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Is my car's air conditioning working properly?

Posted at 10:32 AM, May 30, 2018
and last updated 2018-05-31 11:04:03-04

When summer heat starts ramping up, it's important to make sure your car's air conditioning is up to the challenge of keeping you and your family cool. A vehicle's air conditioning needs maintenance over time to keep it working efficiently and effectively. Here are some questions you can ask that will help you assess whether your air conditioning is ready for summer.

Is your air conditioning's air pressure normal?

You should check first of all that your air conditioning is blowing normally. Feel to be sure air is flowing freely from each vent and that it changes in intensity as you adjust the settings.

If little or no air is coming out, your air conditioning may have suffered a major component failure. A car's air conditioning consists of five main parts:

  • The compressor that senses temperature changes and pressurizes the refrigerant
  • The condenser that reduces the temperature of the hot air coming from the refrigerant
  • The receiver/dryer (or accumulator, depending on your car) that separates gas from liquid, filters debris and removes moisture from the air
  • Thermal expansion valve (or orifice tube) that connects the condenser and evaporator and slows down the refrigerant, allowing it to lose temperature
  • The evaporator that is right behind the dashboard and uses refrigerant to cool the air as it blows into your car's interior

When one of these parts fails, the entire system fails. However, a simple leak could also be to blame for your low air pressure. Today's cars have sensors that prevent the air conditioning unit from engaging if the pressure is low, and that can happen when there's a refrigerant leak.

Is your cabin air filter clean?

A dirty air filter could be one reason for inefficient air conditioning. Consumer Reports explains, "A dirty filter prevents optimal airflow. In newer cars, these filters are relatively easy to check on; if you see a lot of dirt accumulated on it, it's time to change it."

If you're not up to a little auto DIY, your local automotive service technicians can take a look for you and replace the air filter if necessary.



Is the air blowing out of your vents staying only slightly cooler than the air outside?

It may seem counterintuitive that a car's air conditioning can blow air if the air isn't getting cold. However, "even though the blower is part of your vehicle’s air conditioning system, it isn’t what makes the air cold," explains Jensen Tire & Auto.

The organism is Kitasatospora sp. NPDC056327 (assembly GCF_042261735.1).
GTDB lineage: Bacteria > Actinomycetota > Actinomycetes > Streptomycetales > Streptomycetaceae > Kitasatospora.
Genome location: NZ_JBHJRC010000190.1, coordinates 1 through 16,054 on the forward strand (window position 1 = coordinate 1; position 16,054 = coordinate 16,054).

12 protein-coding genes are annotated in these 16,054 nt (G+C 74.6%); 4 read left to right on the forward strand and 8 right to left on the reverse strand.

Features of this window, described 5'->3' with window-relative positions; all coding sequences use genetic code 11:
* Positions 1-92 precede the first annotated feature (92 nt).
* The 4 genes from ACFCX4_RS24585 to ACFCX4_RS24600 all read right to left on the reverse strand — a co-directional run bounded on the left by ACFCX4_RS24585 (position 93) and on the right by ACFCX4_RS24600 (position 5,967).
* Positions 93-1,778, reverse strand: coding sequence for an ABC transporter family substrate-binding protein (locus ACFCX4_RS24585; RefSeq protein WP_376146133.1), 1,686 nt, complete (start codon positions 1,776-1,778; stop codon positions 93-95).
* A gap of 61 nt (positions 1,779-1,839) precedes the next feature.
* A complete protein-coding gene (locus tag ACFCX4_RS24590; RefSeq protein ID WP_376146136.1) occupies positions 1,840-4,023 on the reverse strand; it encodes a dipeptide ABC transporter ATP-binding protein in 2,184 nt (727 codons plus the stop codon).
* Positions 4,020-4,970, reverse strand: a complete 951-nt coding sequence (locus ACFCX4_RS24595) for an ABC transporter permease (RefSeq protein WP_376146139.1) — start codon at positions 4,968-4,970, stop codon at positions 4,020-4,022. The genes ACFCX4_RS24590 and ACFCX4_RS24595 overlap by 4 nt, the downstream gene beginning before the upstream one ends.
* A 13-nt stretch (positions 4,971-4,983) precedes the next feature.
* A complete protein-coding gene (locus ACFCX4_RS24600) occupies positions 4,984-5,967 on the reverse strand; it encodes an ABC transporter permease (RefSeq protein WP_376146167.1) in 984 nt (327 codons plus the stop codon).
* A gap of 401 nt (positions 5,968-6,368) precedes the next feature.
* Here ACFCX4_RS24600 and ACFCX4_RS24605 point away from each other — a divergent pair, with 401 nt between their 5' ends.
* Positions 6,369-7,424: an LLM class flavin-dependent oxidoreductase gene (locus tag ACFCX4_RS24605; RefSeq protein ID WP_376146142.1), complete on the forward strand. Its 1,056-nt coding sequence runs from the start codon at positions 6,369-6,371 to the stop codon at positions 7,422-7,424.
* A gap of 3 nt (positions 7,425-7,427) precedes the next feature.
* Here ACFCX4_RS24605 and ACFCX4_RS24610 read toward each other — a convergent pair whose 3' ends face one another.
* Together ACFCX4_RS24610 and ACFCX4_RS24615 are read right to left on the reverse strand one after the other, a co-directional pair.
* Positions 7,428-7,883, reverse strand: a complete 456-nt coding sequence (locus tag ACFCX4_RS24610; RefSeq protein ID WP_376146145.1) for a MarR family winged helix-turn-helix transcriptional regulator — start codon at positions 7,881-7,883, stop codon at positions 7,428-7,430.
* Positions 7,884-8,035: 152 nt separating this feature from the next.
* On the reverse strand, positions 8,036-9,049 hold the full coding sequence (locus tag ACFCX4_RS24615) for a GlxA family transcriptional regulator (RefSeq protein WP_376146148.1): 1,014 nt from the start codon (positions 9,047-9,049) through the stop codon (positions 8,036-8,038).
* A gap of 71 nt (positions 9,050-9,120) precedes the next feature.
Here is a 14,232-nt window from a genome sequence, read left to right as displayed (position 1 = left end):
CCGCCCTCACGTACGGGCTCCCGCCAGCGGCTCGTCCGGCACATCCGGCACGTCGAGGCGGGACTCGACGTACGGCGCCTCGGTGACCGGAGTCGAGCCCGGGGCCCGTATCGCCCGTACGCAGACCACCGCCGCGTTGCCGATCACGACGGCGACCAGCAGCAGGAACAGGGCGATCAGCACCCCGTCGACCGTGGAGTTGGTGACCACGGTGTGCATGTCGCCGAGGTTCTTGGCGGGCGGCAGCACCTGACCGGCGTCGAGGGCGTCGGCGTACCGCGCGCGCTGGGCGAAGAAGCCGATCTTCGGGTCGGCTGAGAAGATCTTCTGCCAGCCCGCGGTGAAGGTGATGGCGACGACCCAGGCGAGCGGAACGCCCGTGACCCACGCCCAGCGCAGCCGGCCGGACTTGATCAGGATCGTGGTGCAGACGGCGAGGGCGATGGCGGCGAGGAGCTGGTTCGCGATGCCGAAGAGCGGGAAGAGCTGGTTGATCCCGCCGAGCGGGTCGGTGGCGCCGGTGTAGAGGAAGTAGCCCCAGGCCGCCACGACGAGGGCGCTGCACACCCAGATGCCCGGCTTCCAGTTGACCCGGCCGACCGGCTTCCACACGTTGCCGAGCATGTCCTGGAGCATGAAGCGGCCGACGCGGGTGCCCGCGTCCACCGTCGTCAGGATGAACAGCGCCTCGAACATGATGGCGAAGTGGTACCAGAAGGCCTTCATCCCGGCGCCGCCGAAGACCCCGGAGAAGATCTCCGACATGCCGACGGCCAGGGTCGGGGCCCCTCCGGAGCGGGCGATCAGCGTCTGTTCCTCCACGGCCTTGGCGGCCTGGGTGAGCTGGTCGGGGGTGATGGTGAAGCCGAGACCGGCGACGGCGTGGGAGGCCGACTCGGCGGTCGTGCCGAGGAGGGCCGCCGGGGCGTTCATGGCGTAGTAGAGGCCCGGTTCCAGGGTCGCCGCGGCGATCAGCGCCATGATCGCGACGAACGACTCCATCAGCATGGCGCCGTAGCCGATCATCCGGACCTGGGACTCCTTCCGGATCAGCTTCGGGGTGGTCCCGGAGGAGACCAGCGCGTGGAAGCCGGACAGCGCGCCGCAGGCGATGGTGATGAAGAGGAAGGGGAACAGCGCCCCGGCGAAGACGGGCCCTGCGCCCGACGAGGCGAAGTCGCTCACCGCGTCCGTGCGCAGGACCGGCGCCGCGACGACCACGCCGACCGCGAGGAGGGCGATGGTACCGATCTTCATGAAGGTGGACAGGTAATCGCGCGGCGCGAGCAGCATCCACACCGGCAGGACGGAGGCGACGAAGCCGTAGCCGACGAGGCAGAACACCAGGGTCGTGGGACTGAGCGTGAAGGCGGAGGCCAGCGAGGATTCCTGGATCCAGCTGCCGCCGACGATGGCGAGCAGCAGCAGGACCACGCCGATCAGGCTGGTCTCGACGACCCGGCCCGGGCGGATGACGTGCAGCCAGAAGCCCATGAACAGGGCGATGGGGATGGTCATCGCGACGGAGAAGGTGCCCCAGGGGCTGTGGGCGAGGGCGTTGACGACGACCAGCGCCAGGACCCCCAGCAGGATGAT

If you notice the air is blowing but stays warm or only cool, Jensen Tire & Auto suggests, "You should have your vehicle’s air conditioning system performance tested and repaired as soon as possible."

Possible causes of warm air blowing from your air conditioning could include a dirty or clogged condenser or a lack of freon (refrigerant).

Does the air from your air conditioning vents smell bad?

Sometimes, your air conditioning can blow a musty or mildewy scent. This is especially common if you always run your air conditioning system on the recirculate setting. The moist scent is likely caused by mildew or mold growing on the condenser or the evaporator core, both of which are enclosed and perpetually moist. The scent will only get worse as the summer goes on if you don't do something about it.

Curing and preventing this odor is fairly simple. First, change your settings so you aren't recirculating your cabin air — your backseat passengers will thank you, as well. Second, turn off your air conditioning a few minutes before you turn off the car. This gives the engine a chance to heat up your air conditioning system and burn off odor-causing bacteria.

Does your vehicle's air conditioning need recharged?

Some vehicles can go their entire working lives without needing their air conditioning units "recharged." The air conditioning is a closed system which reuses the same refrigerant over and over to cool the air. If your air conditioning is no longer cooling the air effectively, it could be because of a leak. Refrigerant should not lose its potency over time.

A certified automotive technician can perform a check on your air conditioning to determine what's causing the problem.

Have more questions? Contact Jensen Tire & Autolocally owned and family owned since 1973, to make sure your car's air conditioning is ready for summer.